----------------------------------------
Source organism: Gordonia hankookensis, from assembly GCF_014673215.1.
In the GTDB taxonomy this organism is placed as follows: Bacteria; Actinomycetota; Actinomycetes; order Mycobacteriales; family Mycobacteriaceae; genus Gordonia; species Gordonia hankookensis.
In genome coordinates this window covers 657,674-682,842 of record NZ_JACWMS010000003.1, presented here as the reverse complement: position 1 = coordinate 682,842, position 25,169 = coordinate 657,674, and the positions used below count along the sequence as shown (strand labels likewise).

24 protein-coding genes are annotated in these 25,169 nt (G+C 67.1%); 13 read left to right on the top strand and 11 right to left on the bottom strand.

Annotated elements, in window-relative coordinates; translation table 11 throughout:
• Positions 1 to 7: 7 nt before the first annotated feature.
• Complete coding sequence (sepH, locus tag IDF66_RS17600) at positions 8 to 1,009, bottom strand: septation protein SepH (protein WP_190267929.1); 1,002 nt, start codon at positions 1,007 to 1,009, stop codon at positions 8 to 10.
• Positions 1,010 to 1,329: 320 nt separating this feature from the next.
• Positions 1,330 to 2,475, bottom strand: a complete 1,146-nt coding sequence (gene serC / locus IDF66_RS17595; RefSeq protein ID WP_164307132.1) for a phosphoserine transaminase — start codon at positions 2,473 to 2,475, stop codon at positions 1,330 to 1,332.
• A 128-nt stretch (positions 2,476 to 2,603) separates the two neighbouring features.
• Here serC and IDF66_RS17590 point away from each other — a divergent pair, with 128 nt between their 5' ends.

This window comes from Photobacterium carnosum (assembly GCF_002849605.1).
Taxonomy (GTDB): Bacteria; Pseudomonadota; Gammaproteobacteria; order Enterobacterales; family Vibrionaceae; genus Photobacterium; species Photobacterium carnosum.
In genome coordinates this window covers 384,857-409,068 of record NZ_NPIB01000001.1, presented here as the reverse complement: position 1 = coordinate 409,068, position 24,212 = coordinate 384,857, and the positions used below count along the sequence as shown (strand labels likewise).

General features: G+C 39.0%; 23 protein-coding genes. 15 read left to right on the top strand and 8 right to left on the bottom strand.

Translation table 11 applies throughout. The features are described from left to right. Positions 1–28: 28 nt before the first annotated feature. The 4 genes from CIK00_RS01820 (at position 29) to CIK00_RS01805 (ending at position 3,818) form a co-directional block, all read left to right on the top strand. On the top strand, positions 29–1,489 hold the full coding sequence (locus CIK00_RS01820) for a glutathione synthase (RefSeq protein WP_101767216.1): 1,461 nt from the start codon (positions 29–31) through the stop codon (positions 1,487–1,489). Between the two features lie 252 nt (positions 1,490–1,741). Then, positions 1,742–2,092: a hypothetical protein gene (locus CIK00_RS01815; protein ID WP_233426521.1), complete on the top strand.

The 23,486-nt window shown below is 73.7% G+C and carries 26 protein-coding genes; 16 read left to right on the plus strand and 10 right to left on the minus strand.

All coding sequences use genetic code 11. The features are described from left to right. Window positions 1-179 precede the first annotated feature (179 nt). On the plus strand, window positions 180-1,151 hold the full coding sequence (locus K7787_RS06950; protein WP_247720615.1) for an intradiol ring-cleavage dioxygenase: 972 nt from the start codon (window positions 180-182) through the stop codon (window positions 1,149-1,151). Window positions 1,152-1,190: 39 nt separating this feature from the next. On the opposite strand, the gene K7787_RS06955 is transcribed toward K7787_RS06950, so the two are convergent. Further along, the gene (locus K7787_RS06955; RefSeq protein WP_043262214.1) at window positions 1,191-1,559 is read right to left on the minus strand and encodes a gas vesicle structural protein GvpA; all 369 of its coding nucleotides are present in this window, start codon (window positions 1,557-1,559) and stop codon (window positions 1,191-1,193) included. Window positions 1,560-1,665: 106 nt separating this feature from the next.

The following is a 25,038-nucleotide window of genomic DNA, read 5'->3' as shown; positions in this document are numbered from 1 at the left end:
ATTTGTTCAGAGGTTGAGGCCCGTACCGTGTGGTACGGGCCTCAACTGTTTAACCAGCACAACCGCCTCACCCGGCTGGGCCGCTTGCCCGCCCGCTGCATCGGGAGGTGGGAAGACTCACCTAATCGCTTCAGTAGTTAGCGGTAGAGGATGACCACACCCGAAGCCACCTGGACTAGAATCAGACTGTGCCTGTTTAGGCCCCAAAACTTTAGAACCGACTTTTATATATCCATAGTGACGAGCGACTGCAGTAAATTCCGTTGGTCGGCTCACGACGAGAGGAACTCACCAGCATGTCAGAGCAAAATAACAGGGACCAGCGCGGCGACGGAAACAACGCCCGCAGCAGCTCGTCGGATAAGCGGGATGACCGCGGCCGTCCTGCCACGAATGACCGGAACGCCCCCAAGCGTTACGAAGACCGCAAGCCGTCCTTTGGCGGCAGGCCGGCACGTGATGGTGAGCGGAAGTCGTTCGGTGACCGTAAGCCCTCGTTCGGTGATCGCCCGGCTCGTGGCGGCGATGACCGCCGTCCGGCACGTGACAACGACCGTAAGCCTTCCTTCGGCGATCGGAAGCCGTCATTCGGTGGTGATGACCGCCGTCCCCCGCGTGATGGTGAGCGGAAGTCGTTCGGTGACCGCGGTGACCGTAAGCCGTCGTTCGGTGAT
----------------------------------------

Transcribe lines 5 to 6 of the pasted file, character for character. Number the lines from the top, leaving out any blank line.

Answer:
Annotated elements, in window-relative coordinates; translation table 11 throughout:
• Positions 1 to 7: 7 nt before the first annotated feature.